I am currently interviewing candidates for a new Junior DBA at my company. Even though the position for which I am hiring is a junior position, I do expect the candidates to have a base level of technology, know the basics of server administration, and have some strong critical thinking skills. So, to test the way each potential employee thinks, I ask a lot of intermediate to sometimes advanced SQL questions. My thinking is that, 1) I want to know what level the candidate is really at, and 2) I want to discover how they respond to questions they haven’t faced before. Have they dug down deep into the material, trying to learn as much as they could? Have they been casual observers of technology? Have they tried to test out ideas they’ve heard? I certainly don’t consider my questions pass/fail, they are just an indication of where the person sitting across from me is in their technical career.
I have had several candidates in so far and a few of them have come to me via a recruiter. After I had wrapped up with the recruiter regarding some of the candidates, I had mentioned to him that some of them, while completely qualified for this position, may want to stretch themselves a bit, because I see a lot of potential there. He asked if i could clarify, so I started trying to put it into a concise idea. I realized that the core of what I was trying to get across was simple, people who are starting into their technical career need to learn how to think about technology, not just learn the syntax and the base skills. So, I came up with these suggestions, mostly specific to SQL Server, that I thought would get the gears turning about how to start digging. These are not an end unto themselves, but simple stepping stones into building a technology paradigm; in this case, using the vehicle of SQL Server.
- Dig into how the syntax works. Start by opening up SSMS and going through the different wizards. Select different options and parameters, and then click the “Script” button at the top of the dialog to produce a script that you can read through. Start working through it and find which parts of the syntax are new to you. If you find a parameter you are not familiar with, or if you come across an entire group of keywords you have never used before, start researching them. Find out what the code is actually doing. Books Online is a great resource to start reading up on the syntax, but then expand your research and test it out for yourself. Books Online DOES have errors in it, as do hundreds of blogs, forums, and twitter-feeds. All of this information is coming from some human, double-check their work.
- Learn the first layer of Internals. Read up on how the Transaction Log functions and the role it plays in the database. Learn what VLFs are and how they work within the Transaction Log. Learn the process data goes through when queried, updated, and deleted. There is a lot going on here and understanding the basic principles will help you immensely.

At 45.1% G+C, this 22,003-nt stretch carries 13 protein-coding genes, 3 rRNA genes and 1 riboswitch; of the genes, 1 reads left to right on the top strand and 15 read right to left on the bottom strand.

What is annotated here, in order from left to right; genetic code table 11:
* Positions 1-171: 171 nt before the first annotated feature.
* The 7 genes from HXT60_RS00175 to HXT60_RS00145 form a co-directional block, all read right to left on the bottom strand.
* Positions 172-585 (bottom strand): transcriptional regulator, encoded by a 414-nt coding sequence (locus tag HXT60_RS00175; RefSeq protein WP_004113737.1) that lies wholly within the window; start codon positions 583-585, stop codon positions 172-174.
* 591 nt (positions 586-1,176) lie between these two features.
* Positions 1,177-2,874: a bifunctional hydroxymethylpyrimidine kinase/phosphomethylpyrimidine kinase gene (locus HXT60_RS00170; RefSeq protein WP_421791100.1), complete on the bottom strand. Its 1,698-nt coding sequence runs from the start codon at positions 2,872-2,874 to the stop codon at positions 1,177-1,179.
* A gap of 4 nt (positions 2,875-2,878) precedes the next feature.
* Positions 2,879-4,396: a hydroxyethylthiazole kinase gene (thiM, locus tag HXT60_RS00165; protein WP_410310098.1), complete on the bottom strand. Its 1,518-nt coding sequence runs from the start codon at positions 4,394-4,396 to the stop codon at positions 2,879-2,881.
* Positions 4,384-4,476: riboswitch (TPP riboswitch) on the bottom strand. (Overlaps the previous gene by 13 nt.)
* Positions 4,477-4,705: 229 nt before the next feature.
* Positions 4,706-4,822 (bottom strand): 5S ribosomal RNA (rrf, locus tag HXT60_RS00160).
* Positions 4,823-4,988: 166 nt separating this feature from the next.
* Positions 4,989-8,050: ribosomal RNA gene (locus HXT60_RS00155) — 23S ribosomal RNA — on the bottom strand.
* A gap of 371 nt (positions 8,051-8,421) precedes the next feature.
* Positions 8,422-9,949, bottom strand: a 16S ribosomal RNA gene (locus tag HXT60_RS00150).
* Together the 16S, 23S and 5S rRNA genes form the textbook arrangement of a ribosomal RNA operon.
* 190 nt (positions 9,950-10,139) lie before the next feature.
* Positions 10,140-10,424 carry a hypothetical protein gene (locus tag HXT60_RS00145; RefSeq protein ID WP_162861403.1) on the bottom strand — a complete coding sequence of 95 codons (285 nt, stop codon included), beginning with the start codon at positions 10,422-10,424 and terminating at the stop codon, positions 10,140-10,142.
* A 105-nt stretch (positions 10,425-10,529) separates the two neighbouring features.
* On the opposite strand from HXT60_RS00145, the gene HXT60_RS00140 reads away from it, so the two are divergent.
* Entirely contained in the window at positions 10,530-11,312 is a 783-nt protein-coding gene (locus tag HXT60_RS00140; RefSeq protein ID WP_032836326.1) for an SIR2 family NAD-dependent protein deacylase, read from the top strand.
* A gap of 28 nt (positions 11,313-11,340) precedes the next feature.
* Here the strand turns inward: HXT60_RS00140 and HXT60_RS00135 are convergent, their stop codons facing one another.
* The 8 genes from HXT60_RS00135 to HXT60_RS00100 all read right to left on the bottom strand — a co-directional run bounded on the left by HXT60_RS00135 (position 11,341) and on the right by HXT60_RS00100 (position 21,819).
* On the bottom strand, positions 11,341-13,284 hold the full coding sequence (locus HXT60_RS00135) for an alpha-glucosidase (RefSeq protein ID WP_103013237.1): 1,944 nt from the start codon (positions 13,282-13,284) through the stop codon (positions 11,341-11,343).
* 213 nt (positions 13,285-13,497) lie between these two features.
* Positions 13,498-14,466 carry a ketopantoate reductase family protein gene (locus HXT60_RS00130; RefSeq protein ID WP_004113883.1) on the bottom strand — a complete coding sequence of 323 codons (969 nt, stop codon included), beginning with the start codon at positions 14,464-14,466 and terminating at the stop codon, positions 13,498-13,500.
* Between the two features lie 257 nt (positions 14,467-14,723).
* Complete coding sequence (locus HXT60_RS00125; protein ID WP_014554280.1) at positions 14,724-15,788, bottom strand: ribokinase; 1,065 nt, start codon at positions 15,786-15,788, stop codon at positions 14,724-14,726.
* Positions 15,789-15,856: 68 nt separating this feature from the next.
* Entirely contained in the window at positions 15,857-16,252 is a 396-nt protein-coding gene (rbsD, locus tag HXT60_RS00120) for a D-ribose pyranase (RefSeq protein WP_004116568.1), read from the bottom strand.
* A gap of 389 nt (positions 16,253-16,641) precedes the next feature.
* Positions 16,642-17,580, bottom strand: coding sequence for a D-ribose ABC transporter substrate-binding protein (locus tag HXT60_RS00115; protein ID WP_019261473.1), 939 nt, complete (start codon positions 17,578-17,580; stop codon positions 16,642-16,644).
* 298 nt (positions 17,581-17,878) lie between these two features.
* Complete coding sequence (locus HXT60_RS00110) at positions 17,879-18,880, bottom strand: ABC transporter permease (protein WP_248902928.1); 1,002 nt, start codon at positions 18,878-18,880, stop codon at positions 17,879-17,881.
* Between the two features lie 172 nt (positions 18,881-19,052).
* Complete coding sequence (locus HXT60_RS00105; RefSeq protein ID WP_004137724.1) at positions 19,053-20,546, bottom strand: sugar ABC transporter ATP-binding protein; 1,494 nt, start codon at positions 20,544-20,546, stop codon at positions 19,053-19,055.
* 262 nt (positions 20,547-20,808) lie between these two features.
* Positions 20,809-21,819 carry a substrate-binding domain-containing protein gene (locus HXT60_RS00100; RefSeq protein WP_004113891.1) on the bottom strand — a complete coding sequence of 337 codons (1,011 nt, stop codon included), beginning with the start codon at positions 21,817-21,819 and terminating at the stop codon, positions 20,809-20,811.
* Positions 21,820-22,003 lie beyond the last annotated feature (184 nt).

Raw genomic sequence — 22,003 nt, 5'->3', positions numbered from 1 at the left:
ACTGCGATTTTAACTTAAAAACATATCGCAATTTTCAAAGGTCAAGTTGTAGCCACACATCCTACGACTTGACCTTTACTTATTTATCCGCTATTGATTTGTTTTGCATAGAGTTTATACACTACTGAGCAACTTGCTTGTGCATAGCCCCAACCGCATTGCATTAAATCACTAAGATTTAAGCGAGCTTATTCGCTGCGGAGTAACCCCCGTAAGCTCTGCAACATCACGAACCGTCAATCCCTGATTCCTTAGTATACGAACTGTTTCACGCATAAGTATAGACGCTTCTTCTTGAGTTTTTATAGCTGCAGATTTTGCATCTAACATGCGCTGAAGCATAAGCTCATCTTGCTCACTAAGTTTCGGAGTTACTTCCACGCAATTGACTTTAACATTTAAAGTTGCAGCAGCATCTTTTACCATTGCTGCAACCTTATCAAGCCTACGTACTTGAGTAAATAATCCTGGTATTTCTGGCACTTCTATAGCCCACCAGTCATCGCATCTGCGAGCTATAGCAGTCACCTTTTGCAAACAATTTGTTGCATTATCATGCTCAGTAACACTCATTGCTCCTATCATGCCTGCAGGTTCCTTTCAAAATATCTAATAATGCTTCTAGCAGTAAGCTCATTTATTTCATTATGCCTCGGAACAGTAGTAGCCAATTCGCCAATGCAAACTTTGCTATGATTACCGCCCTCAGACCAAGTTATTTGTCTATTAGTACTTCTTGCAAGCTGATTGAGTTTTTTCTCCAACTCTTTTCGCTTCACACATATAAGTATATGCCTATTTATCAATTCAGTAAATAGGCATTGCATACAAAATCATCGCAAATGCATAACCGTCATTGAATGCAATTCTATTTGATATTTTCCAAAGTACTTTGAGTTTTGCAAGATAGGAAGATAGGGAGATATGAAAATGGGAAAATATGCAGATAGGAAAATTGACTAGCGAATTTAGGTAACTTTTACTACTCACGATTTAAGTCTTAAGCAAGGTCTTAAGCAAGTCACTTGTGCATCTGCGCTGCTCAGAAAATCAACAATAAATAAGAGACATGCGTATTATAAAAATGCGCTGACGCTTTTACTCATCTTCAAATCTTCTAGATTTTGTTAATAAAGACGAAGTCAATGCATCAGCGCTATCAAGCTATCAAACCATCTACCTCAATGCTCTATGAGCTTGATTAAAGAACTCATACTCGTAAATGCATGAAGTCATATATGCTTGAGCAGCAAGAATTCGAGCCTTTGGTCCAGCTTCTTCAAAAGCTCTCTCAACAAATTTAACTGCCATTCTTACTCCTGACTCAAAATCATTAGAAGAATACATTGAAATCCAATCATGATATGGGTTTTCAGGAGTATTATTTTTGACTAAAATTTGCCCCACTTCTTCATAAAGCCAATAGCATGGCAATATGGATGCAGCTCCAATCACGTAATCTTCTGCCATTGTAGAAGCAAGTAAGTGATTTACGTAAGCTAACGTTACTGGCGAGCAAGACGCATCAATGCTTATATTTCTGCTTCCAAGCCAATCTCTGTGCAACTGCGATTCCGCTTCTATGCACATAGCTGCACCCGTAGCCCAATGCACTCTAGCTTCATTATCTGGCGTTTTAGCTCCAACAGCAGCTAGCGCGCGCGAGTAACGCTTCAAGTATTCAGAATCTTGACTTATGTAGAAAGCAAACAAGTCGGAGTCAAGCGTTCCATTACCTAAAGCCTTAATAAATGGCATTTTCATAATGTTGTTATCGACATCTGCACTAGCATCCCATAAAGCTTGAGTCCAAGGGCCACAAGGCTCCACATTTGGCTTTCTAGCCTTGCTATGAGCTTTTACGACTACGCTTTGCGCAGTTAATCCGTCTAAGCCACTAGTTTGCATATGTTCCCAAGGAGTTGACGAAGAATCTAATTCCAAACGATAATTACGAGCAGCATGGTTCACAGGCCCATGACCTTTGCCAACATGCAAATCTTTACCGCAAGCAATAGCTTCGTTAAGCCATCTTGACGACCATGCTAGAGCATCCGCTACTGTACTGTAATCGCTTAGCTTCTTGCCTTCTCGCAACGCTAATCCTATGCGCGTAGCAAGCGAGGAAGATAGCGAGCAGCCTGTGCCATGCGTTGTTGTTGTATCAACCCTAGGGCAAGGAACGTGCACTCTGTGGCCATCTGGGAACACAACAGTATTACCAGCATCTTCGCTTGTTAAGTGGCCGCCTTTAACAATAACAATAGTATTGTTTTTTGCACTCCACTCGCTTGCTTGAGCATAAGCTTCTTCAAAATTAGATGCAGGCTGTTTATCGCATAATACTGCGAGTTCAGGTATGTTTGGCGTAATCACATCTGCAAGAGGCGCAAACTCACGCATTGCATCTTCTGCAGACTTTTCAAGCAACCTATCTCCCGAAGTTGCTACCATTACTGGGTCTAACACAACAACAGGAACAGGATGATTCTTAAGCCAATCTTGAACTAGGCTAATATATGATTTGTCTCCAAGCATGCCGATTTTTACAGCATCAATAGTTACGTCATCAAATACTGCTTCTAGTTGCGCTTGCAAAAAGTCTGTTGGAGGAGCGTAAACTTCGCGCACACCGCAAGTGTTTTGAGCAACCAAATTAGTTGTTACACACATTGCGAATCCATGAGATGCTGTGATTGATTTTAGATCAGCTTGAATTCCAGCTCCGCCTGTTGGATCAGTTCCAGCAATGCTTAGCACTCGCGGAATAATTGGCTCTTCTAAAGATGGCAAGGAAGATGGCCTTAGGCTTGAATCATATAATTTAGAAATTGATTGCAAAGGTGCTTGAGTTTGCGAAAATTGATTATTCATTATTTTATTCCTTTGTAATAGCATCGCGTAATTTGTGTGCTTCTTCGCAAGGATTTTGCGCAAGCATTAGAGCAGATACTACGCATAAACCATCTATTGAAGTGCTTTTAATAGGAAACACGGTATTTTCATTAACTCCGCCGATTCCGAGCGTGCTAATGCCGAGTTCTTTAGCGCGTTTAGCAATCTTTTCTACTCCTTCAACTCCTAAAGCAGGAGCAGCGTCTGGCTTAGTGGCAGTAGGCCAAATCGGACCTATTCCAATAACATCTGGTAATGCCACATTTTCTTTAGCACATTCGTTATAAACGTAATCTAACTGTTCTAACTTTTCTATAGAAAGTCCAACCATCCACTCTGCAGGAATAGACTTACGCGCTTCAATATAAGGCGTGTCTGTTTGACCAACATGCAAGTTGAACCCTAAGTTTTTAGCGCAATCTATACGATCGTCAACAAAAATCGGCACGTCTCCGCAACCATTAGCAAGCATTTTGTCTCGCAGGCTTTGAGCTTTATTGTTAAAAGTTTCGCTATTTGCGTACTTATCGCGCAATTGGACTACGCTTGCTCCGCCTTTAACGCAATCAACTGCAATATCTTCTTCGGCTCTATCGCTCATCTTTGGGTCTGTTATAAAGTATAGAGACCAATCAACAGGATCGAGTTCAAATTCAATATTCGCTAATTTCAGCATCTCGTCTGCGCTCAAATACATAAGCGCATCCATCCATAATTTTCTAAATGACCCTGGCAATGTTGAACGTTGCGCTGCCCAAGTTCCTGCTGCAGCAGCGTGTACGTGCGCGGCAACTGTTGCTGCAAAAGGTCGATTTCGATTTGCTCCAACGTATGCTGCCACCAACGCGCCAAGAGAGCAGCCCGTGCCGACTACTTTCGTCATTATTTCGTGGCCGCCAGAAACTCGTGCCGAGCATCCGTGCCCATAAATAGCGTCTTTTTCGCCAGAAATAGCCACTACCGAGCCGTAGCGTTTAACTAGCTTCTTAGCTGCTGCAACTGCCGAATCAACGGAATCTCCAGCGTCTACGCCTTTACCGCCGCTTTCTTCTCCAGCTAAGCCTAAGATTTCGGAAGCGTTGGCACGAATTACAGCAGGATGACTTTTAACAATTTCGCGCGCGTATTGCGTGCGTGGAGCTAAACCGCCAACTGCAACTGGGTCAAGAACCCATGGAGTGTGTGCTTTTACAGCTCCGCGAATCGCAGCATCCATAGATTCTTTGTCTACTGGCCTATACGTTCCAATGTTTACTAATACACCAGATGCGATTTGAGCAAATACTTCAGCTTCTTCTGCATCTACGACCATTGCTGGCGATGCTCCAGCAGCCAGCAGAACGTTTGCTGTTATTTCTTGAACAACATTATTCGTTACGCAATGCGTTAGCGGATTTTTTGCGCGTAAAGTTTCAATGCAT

- Start building a paradigm. I like to think that there is no technology that we posses today that was not built up through a quasi-logical process, placing one building block on another along the way. This enables me to build a paradigm that I can start plugging new information into. The more robust and thorough my model is, the better I can assimilate new ideas. If I come across something that doesn’t fit, I either have to recognize the failing in my paradigm and adjust my model to be more correct, or I have to find out why that new information is wrong. Those are the only two options I see, either I don’t understand something as well as I need to, or the new information is not completely accurate. It is up to me to find out which is true. Your brain may not work the exact same way that mine does, but having some type of model in your head of how different systems interact, helps you predict functionality and troubleshoot anomalies.
- Start to recognize false information. A lot of ideas get passed around the SQL community, and some of them are just straight-out wrong. There are some DBAs who believe everything they read or hear, this leads to a lot of myths being shoveled back and forth that are not true, or are not true in all cases. Knowing this information, or at least being familiar with it, will give you a leg-up. Start with Paul Randal’s “Common SQL Server Myths” document. This is a great summary of some of the information out there that is just plain wrong, and it will give you some good tools to start watching out for bad information that doesn’t fit into your paradigm.
Applying this type of thought to different areas of technology can help you start to think critically and proactively about the technologies that interest you most. So, when I speak of fundamentals, I am not talking about features and syntax, I am speaking of the fundamentals of being a technologist. This is a reminder that I myself need to come back to again and again, and I hope it can help someone else as well.